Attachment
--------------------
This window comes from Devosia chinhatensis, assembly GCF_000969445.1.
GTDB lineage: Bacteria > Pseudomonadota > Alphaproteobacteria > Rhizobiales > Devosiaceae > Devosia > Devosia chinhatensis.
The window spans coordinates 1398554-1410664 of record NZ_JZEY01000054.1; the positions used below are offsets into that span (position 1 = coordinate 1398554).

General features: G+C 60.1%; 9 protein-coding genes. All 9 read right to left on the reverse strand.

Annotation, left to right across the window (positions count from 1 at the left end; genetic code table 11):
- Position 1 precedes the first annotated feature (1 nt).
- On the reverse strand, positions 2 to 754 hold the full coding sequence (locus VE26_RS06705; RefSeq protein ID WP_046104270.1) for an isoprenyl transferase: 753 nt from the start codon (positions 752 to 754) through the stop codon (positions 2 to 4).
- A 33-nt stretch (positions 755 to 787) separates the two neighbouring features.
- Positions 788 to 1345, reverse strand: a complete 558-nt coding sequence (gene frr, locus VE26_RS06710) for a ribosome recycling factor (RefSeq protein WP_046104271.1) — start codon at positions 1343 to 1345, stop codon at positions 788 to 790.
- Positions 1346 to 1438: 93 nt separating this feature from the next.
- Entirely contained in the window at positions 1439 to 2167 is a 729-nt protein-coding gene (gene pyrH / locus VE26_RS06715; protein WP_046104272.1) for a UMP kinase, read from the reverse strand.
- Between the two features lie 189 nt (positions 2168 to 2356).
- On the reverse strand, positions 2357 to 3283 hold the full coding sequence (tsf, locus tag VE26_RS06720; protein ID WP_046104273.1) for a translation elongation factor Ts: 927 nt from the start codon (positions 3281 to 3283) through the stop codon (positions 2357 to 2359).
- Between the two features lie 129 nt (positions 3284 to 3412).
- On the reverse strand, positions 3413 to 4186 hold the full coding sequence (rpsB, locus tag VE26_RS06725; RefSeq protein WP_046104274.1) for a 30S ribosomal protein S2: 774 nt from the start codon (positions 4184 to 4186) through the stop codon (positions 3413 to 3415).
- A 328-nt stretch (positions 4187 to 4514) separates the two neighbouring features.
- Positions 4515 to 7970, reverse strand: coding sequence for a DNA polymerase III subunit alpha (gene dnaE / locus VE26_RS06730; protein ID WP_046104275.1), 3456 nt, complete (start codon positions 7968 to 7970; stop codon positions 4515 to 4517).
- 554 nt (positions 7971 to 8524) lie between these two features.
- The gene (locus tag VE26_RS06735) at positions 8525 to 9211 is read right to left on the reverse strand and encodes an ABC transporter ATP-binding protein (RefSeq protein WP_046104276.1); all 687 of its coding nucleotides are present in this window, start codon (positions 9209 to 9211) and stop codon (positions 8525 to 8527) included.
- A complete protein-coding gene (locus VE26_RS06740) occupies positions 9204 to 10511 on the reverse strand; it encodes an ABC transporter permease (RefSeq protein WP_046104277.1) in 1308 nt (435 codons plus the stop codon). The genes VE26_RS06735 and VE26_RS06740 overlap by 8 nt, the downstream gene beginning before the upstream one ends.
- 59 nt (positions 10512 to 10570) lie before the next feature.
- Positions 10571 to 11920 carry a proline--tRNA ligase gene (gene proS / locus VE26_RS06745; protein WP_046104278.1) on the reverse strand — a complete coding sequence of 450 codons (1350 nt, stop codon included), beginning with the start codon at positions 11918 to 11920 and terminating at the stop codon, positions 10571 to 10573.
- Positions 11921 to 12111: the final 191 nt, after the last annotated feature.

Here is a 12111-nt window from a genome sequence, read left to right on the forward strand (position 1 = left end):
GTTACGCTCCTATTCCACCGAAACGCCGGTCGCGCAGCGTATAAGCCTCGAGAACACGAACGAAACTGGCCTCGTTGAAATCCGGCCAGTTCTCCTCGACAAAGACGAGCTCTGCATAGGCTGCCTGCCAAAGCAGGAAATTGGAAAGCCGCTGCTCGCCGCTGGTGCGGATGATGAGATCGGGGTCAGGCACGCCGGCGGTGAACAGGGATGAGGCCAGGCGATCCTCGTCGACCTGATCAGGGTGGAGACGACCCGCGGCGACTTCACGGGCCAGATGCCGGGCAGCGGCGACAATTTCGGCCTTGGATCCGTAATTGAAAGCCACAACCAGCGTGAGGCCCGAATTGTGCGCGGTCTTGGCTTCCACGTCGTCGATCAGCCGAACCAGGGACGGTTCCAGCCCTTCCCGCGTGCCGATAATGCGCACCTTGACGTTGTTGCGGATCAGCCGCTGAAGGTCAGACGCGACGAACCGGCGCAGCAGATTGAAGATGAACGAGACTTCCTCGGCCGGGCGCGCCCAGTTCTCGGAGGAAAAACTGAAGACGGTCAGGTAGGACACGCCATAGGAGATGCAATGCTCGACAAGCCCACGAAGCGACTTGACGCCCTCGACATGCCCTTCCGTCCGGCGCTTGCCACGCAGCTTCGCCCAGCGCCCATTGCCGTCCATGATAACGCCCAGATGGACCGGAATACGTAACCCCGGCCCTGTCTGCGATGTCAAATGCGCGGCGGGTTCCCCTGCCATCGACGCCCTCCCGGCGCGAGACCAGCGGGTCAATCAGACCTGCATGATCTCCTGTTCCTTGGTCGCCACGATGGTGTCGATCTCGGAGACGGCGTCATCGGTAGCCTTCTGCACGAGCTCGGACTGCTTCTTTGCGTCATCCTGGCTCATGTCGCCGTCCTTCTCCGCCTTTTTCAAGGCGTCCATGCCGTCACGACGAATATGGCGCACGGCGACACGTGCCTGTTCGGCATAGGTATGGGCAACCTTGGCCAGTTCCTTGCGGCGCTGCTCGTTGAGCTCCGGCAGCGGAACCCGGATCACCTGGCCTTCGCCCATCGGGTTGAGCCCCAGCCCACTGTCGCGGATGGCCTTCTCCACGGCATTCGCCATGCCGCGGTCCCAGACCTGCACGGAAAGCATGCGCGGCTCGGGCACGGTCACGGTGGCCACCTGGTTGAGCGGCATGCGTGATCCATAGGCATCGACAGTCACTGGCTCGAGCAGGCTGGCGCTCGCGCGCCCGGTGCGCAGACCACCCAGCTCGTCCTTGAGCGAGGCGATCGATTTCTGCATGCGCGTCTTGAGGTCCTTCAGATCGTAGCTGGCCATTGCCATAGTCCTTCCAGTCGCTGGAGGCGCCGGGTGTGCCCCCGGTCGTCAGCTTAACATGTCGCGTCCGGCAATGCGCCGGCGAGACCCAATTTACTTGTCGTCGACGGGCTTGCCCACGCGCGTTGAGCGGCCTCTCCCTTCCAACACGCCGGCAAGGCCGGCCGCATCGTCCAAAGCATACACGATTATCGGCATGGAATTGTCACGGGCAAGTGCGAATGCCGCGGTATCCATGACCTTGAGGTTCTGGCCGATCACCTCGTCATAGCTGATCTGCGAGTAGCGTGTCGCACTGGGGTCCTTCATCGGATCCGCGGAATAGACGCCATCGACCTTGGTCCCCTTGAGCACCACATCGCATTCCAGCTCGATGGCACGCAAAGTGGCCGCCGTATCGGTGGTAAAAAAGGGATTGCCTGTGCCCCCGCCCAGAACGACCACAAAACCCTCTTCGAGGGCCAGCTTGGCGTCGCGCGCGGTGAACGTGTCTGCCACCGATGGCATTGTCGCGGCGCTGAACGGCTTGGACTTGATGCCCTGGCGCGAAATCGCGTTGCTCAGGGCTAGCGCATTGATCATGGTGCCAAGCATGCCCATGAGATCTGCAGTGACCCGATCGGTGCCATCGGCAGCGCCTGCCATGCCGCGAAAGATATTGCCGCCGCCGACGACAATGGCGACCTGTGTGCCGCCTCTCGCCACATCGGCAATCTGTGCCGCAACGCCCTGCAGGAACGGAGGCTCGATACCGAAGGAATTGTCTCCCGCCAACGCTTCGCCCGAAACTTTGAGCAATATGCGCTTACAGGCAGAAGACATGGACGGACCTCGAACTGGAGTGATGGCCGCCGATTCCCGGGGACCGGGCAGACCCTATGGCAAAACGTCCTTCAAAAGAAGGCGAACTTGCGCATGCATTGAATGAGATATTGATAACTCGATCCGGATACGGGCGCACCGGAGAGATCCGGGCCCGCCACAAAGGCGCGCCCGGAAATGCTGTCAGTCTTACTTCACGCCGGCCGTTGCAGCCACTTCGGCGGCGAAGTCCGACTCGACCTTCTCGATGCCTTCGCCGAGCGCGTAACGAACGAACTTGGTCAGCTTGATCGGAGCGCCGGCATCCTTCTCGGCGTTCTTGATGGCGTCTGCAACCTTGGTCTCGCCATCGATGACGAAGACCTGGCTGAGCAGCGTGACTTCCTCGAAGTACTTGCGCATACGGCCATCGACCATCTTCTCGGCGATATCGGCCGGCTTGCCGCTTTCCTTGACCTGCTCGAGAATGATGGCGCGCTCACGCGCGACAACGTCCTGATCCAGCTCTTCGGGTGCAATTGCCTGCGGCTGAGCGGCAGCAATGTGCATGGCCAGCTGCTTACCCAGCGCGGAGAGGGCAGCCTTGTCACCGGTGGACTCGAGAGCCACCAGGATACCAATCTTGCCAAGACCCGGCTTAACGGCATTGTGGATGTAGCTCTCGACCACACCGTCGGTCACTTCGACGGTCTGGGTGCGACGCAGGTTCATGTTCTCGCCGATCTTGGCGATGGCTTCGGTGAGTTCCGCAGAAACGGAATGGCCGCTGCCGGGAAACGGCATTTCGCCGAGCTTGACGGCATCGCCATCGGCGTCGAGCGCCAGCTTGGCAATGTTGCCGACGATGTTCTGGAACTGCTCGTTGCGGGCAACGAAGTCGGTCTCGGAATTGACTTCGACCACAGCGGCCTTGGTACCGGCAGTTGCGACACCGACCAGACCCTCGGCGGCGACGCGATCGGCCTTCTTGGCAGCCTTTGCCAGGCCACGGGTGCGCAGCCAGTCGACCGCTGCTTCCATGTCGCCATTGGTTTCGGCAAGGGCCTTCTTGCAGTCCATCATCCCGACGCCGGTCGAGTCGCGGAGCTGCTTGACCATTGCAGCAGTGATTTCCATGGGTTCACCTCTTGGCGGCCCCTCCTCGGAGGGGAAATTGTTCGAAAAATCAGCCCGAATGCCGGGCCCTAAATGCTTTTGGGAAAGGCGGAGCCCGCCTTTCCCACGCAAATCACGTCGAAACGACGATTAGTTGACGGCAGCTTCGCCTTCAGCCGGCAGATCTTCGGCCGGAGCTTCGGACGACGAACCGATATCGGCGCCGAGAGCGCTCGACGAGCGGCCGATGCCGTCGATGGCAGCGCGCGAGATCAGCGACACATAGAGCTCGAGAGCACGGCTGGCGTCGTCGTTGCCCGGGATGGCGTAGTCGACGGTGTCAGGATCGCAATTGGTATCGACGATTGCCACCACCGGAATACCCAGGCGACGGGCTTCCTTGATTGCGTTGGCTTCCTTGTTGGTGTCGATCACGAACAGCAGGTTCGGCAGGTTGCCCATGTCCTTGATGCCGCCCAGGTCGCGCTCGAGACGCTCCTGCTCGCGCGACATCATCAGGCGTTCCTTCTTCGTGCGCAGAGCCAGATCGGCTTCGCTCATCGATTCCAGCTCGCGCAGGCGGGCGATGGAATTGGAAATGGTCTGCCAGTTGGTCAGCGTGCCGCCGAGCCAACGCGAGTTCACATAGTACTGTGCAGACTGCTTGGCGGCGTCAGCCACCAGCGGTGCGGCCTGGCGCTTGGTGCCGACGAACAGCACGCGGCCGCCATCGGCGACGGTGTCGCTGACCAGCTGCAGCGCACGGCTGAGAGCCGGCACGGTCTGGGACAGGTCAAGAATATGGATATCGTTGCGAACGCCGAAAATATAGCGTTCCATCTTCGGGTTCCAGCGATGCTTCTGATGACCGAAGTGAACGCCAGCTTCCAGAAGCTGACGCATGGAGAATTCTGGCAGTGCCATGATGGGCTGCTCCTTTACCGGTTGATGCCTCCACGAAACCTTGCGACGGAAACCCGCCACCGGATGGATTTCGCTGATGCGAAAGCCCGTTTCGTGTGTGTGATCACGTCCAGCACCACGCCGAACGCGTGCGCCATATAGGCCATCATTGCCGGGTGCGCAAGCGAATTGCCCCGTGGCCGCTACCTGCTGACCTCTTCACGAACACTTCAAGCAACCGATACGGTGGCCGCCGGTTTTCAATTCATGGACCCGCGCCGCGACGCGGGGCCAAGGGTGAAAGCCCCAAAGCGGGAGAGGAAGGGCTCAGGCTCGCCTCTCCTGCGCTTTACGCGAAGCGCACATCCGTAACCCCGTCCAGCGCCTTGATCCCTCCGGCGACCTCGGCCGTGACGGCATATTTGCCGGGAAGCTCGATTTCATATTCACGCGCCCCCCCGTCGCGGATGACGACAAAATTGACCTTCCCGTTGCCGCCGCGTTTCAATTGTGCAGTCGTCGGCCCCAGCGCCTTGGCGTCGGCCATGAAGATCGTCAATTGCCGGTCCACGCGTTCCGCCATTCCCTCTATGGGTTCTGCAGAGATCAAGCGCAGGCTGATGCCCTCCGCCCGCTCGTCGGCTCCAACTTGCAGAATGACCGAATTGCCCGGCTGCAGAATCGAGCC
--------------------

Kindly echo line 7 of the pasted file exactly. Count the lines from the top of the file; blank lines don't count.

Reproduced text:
- On the reverse strand, positions 2 to 754 hold the full coding sequence (locus VE26_RS06705; RefSeq protein ID WP_046104270.1) for an isoprenyl transferase: 753 nt from the start codon (positions 752 to 754) through the stop codon (positions 2 to 4).